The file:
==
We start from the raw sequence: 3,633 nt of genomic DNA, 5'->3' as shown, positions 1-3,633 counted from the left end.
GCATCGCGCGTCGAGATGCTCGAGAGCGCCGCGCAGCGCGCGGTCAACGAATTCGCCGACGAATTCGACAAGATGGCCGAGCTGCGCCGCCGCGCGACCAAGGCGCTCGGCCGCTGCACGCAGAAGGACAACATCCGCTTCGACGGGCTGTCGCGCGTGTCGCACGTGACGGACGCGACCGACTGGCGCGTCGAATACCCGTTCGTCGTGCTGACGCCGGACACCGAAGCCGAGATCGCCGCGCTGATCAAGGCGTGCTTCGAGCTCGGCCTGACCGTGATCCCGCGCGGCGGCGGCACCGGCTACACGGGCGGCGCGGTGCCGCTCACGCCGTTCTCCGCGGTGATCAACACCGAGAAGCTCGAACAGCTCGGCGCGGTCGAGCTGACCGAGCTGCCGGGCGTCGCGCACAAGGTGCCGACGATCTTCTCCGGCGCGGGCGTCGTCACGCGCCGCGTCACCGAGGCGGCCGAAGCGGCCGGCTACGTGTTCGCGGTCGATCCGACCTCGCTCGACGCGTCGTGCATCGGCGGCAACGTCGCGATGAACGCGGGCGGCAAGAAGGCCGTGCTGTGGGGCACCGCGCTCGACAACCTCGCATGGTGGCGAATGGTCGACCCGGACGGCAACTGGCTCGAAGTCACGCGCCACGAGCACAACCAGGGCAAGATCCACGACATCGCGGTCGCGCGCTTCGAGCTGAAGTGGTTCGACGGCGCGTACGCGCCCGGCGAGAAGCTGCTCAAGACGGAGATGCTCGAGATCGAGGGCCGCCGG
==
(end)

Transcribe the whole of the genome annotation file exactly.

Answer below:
We start from the raw sequence: 3,633 nt of genomic DNA, 5'->3' as shown, positions 1-3,633 counted from the left end.
GCATCGCGCGTCGAGATGCTCGAGAGCGCCGCGCAGCGCGCGGTCAACGAATTCGCCGACGAATTCGACAAGATGGCCGAGCTGCGCCGCCGCGCGACCAAGGCGCTCGGCCGCTGCACGCAGAAGGACAACATCCGCTTCGACGGGCTGTCGCGCGTGTCGCACGTGACGGACGCGACCGACTGGCGCGTCGAATACCCGTTCGTCGTGCTGACGCCGGACACCGAAGCCGAGATCGCCGCGCTGATCAAGGCGTGCTTCGAGCTCGGCCTGACCGTGATCCCGCGCGGCGGCGGCACCGGCTACACGGGCGGCGCGGTGCCGCTCACGCCGTTCTCCGCGGTGATCAACACCGAGAAGCTCGAACAGCTCGGCGCGGTCGAGCTGACCGAGCTGCCGGGCGTCGCGCACAAGGTGCCGACGATCTTCTCCGGCGCGGGCGTCGTCACGCGCCGCGTCACCGAGGCGGCCGAAGCGGCCGGCTACGTGTTCGCGGTCGATCCGACCTCGCTCGACGCGTCGTGCATCGGCGGCAACGTCGCGATGAACGCGGGCGGCAAGAAGGCCGTGCTGTGGGGCACCGCGCTCGACAACCTCGCATGGTGGCGAATGGTCGACCCGGACGGCAACTGGCTCGAAGTCACGCGCCACGAGCACAACCAGGGCAAGATCCACGACATCGCGGTCGCGCGCTTCGAGCTGAAGTGGTTCGACGGCGCGTACGCGCCCGGCGAGAAGCTGCTCAAGACGGAGATGCTCGAGATCGAGGGCCGCCGG